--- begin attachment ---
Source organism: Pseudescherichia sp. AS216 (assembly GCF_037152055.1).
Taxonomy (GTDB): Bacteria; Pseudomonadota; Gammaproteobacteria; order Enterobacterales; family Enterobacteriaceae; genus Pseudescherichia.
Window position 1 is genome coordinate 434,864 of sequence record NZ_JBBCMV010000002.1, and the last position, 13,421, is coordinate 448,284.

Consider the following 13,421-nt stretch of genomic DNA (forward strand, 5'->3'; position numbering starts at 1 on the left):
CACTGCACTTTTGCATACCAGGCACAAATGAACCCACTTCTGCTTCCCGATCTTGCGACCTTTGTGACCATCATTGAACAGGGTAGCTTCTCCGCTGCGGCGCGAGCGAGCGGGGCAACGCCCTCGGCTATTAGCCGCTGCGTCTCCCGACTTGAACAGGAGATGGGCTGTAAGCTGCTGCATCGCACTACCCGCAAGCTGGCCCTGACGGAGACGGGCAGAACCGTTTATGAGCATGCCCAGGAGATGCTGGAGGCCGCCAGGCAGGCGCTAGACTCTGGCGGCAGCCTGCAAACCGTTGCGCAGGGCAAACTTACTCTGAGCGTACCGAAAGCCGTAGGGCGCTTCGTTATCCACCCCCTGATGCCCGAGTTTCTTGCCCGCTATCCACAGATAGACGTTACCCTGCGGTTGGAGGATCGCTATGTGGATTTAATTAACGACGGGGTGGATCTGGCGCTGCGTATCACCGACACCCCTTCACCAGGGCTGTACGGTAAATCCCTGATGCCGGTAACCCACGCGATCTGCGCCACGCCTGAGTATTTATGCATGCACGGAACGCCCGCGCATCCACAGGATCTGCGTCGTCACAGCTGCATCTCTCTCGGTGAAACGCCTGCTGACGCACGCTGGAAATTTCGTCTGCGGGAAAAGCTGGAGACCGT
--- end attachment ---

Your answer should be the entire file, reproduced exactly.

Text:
Source organism: Pseudescherichia sp. AS216 (assembly GCF_037152055.1).
Taxonomy (GTDB): Bacteria; Pseudomonadota; Gammaproteobacteria; order Enterobacterales; family Enterobacteriaceae; genus Pseudescherichia.
Window position 1 is genome coordinate 434,864 of sequence record NZ_JBBCMV010000002.1, and the last position, 13,421, is coordinate 448,284.

Consider the following 13,421-nt stretch of genomic DNA (forward strand, 5'->3'; position numbering starts at 1 on the left):
CACTGCACTTTTGCATACCAGGCACAAATGAACCCACTTCTGCTTCCCGATCTTGCGACCTTTGTGACCATCATTGAACAGGGTAGCTTCTCCGCTGCGGCGCGAGCGAGCGGGGCAACGCCCTCGGCTATTAGCCGCTGCGTCTCCCGACTTGAACAGGAGATGGGCTGTAAGCTGCTGCATCGCACTACCCGCAAGCTGGCCCTGACGGAGACGGGCAGAACCGTTTATGAGCATGCCCAGGAGATGCTGGAGGCCGCCAGGCAGGCGCTAGACTCTGGCGGCAGCCTGCAAACCGTTGCGCAGGGCAAACTTACTCTGAGCGTACCGAAAGCCGTAGGGCGCTTCGTTATCCACCCCCTGATGCCCGAGTTTCTTGCCCGCTATCCACAGATAGACGTTACCCTGCGGTTGGAGGATCGCTATGTGGATTTAATTAACGACGGGGTGGATCTGGCGCTGCGTATCACCGACACCCCTTCACCAGGGCTGTACGGTAAATCCCTGATGCCGGTAACCCACGCGATCTGCGCCACGCCTGAGTATTTATGCATGCACGGAACGCCCGCGCATCCACAGGATCTGCGTCGTCACAGCTGCATCTCTCTCGGTGAAACGCCTGCTGACGCACGCTGGAAATTTCGTCTGCGGGAAAAGCTGGAGACCGT